being bought by Google or Revolution Health or some wealthy eyeball
    aggregator.


    Routing around the damage and eroding the center

    Yet I’m optimistic. These start-ups will tug at the system. Instead
    of relying on blood from the heart, they’ll start to generate their own
    – whether it’s genetic information supplied for their own purposes by
    individuals and also contributed (or sold) to research; user-generated
    monitoring data; or user payments from people with large deductibles or
    no insurance at all.

    Things start to change when the institutions don’t control all the
    information. Even though the largest flow of money will still be
    centralized and often mis-directed, the new user tools will make all
    the tangles more visible.

    At that point, the Health 3.0 conference will have to include folks
    from the establishment – government, large software vendors and
    entrenched health-care institutions.

    Information won’t make you free, but it will force you to address the questions

    One way or another, we’ll start to face the questions we used to
    bury in obscurity: Who pays? Who costs money? and most compellingly:
    What outcomes should we expect for any given population and what
    outcomes do we actually get? That’s when we’ll be able to see the
    impact of the institutions: I.e., we’ll be able to say which
    institutions do a good job, after adjustments for the population they
    serve (wiping out the excuse of "well, you see, we have a unique
    population of patients so it’s unfair to compare us to any other
    institution.")

    Once that happens, we’ll have to start facing the basic question:
    How much of each person’s health care costs should be a public
    responsibility, and how much should be borne by individuals?

    Let me leave that question hanging, and move on to the second point.

    With all thy getting, get understanding

    Yes, it’s true that at the center of our health care system there’s
    a giant fibrillating mass of heart and arterial tissue. But at the
    center of each of the putatively empowered users we celebrate, there’s
    a hardened, irrational human soul, greedy for short-term gratification,
    terrified or oblivious of consequences, and innumerate to boot.

    Much of the conversation centered around getting information to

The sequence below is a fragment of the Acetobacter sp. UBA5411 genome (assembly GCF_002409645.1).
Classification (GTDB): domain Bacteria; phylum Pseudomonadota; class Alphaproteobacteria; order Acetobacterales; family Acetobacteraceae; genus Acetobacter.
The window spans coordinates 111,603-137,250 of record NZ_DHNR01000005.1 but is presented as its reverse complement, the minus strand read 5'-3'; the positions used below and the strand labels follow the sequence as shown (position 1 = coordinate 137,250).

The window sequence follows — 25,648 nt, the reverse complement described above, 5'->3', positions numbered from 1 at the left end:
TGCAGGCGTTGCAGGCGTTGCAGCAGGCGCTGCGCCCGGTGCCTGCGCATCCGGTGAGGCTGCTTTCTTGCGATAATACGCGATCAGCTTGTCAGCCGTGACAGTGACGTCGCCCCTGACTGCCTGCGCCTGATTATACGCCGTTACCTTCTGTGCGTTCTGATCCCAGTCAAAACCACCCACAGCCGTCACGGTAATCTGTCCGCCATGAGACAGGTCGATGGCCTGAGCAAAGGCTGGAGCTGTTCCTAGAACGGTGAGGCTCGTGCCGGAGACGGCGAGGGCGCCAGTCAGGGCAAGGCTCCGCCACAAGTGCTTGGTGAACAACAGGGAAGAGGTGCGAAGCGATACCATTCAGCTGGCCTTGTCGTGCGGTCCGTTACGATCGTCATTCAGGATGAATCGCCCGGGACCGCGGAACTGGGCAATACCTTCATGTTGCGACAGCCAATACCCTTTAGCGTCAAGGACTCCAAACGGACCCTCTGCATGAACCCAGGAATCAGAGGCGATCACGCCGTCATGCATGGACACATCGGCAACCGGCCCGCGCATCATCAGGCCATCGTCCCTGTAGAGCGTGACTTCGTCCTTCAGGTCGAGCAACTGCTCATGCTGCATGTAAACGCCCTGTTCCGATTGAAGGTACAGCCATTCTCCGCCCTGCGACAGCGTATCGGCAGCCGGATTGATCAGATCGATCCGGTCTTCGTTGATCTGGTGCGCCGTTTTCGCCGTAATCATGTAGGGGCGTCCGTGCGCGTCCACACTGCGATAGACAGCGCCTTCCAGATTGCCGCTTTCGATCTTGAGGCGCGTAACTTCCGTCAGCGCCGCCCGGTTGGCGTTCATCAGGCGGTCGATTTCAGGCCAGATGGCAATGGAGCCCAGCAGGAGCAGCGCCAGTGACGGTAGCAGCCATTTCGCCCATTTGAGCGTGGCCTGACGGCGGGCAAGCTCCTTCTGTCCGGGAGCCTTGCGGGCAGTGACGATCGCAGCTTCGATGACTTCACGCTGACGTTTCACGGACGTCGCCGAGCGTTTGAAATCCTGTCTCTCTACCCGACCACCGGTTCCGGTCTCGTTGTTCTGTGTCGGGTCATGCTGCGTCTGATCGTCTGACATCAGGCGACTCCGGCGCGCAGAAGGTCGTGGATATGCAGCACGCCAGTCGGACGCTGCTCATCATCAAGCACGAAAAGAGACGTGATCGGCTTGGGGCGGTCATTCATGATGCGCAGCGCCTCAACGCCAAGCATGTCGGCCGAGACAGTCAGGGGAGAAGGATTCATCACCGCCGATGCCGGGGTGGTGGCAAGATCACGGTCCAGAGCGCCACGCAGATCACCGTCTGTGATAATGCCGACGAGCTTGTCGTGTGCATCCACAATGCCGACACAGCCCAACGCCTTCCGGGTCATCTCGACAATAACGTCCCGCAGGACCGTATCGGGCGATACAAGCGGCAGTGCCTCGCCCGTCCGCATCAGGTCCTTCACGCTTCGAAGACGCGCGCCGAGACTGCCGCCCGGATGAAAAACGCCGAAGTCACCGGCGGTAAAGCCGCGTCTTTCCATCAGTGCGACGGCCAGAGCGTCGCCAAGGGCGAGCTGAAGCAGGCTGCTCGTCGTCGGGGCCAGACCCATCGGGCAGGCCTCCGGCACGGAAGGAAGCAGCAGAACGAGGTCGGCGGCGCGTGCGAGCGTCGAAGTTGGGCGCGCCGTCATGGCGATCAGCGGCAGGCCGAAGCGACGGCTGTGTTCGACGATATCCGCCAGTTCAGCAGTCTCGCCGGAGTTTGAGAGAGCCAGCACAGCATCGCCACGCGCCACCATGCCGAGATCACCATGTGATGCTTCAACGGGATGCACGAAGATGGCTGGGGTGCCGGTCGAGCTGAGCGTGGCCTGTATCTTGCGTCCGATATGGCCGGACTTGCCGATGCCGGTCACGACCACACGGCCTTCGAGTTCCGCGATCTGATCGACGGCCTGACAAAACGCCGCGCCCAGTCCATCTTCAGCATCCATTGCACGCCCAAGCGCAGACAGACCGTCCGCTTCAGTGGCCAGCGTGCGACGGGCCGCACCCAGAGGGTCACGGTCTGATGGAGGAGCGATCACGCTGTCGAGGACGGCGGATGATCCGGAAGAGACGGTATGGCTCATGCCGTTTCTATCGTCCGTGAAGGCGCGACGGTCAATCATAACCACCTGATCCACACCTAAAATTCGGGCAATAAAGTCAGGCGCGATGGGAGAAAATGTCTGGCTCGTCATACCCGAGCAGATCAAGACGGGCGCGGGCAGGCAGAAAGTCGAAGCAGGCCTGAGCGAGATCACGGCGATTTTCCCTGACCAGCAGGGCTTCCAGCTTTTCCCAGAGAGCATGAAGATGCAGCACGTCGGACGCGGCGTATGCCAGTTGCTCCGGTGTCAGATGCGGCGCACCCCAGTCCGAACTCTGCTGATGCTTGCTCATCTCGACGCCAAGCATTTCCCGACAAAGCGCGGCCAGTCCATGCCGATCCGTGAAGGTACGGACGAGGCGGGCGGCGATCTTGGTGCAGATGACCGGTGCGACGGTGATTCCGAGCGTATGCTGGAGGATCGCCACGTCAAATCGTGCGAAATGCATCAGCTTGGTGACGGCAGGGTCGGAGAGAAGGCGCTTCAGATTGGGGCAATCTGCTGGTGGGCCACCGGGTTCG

users, but what about getting them to act on it? Probably the strongest
    candidate in that field is RealAge.com,  which Hearst is acquiring for a reported $100 million. They weren’t there, unfortunately; they were probably busy talking to the new owners.

    RealAge is a slightly cheesy site that relies a little too much on ads
    for vitamin supplements, but it is focused on behavior modification.
    You fill out a fairly lengthy questionnaire – but it asks you things
    you are likely to know, such as your number of friends or *whether* you
    take your meds, not which ones they are…. Then it calculates your
    RealAge, which is either lower or higher than your calendar age
    depending on your answers. It’s pretty easy to figure out how changing
    your answers will change your RealAge. Drive slower – or report that you drive slower – and voila!  minus quite a few months!

    Sure, people may lie, but they’d prefer to tell the truth and
    RealAge motivates them. I bet that RealAge has changed more behavior,
    more cost-effectively, than any entity other than Alcoholics Anonymous
    (and perhaps some churches).

    Social networks may come close, and they are a wonderful
    development. A large number of them showed up at Health 2.0, including
    both disease-centered patients’ groups and doctors’ and clinicians’
    communities, each with its own approach.

    But most of these are for care-givers or for the ill. The trick is
    to reach the healthy as well as the ill. In the end, the cheapest way
    to foster health is to maintain it, reducing the need for health care
    in the first place.

    Disclosure:  I’m on the board of (and an investor in) 23andMe, an investor in PatientsLikeMe, Ovusoft , and a likely investor in ReliefInsite. I was an investor in Medstory,
    now happily repotted at Microsoft. And I’m a research subject in George
    Church’s Personal Genome Project – more about that soon.